Meher Baba found Vilayat Khan of good heart, but his understanding was not deep, and he was not of the same spiritual status as his father (mental-conscious). Baba dictated the following six points for him to live by:
"Do not run away from your own lower self.
"Do not renounce the world, renounce your own lower self.
"Do not seek solitude anywhere but within your own self, because you are eternally all alone to your own Self.
"Silently cry out within your own self: 'Beloved One, reveal yourself to me as my own, real, infinite Self.'
"It is you who are obstructing yourself from finding your Self. So try to lose your lower self by continual remembrance of God, Who is your real Self.
"Do not become Master of disciples until you have mastered your own self."
In conclusion, Baba emphasized: "The only proper thing for a genuine seeker to do is to surrender completely to a Perfect Master. A life of obedience and surrenderance is the only solution when one is fortunate to have caught hold of the feet of a Perfect Master.
"Really speaking, love and devotion for Beloved God are all that are necessary on this path. Meditation is neither devotion nor love, but a mental pursuit in pinning down the object of one's thoughts before one's mind's eye."
Baba asked Vilayat, "Did you listen attentively to what I have told you?" Vilayat replied in the affirmative.
Baba then stated, "Because you have come all this distance to see me, I want you to do one very simple thing. Spare five minutes every night at twelve o'clock and meditate on Baba. Concentrate on my face."
Vilayat said, "This would annoy my Murshid."
Baba replied, "If your Murshid were a Perfect Master, he would never get annoyed. And if your Master were to be annoyed over this, he could never be a Murshid!
When you say you were prompted by your Murshid to meditate on me in my physical presence, it is absurd to say that the Murshid would be annoyed if his mureed were to spare five minutes every night to meditate on me in my physical absence, particularly when I give such an instruction to one who has come all this distance to meditate on me."
Baba ended by instructing Vilayat Khan, "Please yourself, but you should at least do one thing for me. You must read God Speaks from the first to the last page."
Vilayat Khan promised to do so. Baba then sent him out of the cabin. He kissed Baba's hand once again as he left the room. Adi gave him a copy of Eternal Song, an Urdu book of poems on Baba by Saib Asmi of Pakistan, and a copy of Life At Its Best. He was also given a copy of God Speaks.
Baba then met privately with Phillipe Dupuis in his cabin. He warned Dupuis: "Don't get involved, financially or otherwise, in Vilayat Khan's affairs. You ought not to have brought him to see me, for he is not yet ripe to absorb my grace."
Dupuis said, "I brought him in all good faith, thinking that if Vilayat were to accept you, his whole group of Sufis in Europe and America (which was a large group) would then have the blessed fortune to be drawn to you, and thus come directly under your protecting arms."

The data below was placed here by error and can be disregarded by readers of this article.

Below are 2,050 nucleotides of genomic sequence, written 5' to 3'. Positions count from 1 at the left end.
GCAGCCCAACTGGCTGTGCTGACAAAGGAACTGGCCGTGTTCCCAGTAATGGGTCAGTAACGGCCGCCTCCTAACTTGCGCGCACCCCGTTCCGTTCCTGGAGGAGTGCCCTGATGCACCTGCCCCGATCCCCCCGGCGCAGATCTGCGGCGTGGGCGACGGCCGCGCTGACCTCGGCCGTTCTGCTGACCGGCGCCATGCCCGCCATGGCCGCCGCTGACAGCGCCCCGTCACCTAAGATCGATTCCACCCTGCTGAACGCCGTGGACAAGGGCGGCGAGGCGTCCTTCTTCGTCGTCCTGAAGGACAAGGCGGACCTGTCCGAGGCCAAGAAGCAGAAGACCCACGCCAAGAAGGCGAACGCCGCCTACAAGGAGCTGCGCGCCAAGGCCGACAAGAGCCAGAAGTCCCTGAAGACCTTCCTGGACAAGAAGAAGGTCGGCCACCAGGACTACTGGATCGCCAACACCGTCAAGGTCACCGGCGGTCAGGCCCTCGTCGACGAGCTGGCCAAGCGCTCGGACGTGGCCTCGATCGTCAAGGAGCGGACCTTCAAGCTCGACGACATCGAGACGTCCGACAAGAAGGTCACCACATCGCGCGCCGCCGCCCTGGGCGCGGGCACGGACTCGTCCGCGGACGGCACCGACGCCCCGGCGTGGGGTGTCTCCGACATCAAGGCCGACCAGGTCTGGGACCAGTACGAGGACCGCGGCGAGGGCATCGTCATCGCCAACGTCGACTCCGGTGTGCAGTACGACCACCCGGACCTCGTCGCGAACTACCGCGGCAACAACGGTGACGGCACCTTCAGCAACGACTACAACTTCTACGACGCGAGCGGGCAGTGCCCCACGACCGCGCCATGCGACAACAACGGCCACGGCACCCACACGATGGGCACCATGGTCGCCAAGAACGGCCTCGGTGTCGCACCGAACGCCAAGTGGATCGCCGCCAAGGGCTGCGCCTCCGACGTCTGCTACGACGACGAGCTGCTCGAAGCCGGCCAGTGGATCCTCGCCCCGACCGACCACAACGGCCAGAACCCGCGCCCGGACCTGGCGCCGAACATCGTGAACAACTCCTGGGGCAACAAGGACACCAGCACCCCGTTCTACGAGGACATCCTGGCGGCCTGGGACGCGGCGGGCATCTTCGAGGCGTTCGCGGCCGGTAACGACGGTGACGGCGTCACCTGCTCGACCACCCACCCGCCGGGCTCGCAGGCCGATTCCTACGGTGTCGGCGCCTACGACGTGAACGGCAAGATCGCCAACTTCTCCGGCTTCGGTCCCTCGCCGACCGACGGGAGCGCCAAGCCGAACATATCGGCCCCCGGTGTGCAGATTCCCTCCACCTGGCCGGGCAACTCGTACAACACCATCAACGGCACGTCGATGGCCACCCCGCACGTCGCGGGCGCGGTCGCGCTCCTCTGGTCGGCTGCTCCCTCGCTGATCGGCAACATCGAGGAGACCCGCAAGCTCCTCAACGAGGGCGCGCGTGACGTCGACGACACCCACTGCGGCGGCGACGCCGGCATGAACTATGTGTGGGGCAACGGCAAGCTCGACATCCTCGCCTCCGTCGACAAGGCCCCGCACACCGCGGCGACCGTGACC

Baba did not appear to be satisfied with this explanation and repeated his query, asking Dupuis again and again: "But why did you bring him?" With every repetition, Baba indicated much concern for Dupuis.
Baba asked him about his own plan to stay in India. Dupuis said, "I have no plans, but I do not want to return to Europe." Baba asked about his financial condition and was told Dupuis had no debts and could afford his passage to and fro.
Baba reminded Dupuis about his reply to the latest circular and assured him that his affirmation of love and obedience had made him happy. Dupuis reiterated his affirmation, and Baba embraced him with love.
Baba instructed, "You should return to Europe soon after leaving here and do not get involved in Vilayat Khan's affairs."
Dupuis told Baba that he was bound by the promise to accompany Vilayat Khan to Ajmer and stay with him there as an escort or a sort of protection for him.
In response, Baba stressed, "It is futile to go to Ajmer. I warn you to beware of further entanglements. You should realize that it is far more important for you to accept and hold fast to any instructions given to you by me than to give a second thought to what you had promised to any man."
Baba further explained, "It is childish, when mankind has my living presence, to go to shrines, to sit in meditation in shrines and to visit saints. It is of paramount importance for you to realize the value of my advice to you, rather than to assess the worth of your promise to someone."
Baba assured Dupuis, "Although I have come to Meherabad for three hours today exclusively for the villagers, I have spent a considerable time with you because I love you very much."
Baba called for Vilayat Khan and, as he entered, he heard Baba, through Eruch, instruct Phillipe Dupuis the following five points:
"Phillipe should return to Europe from Bombay as soon as possible.
"Phillipe should now go to Bombay and stay there for some days until Vilayat Khan decides to go to Ajmer.
"Phillipe should go with Vilayat Khan to Ajmer and stay there at the most five to ten days, until Vilayat Khan feels settled in Ajmer.
"Phillipe should then go to Bombay and from there return to Europe.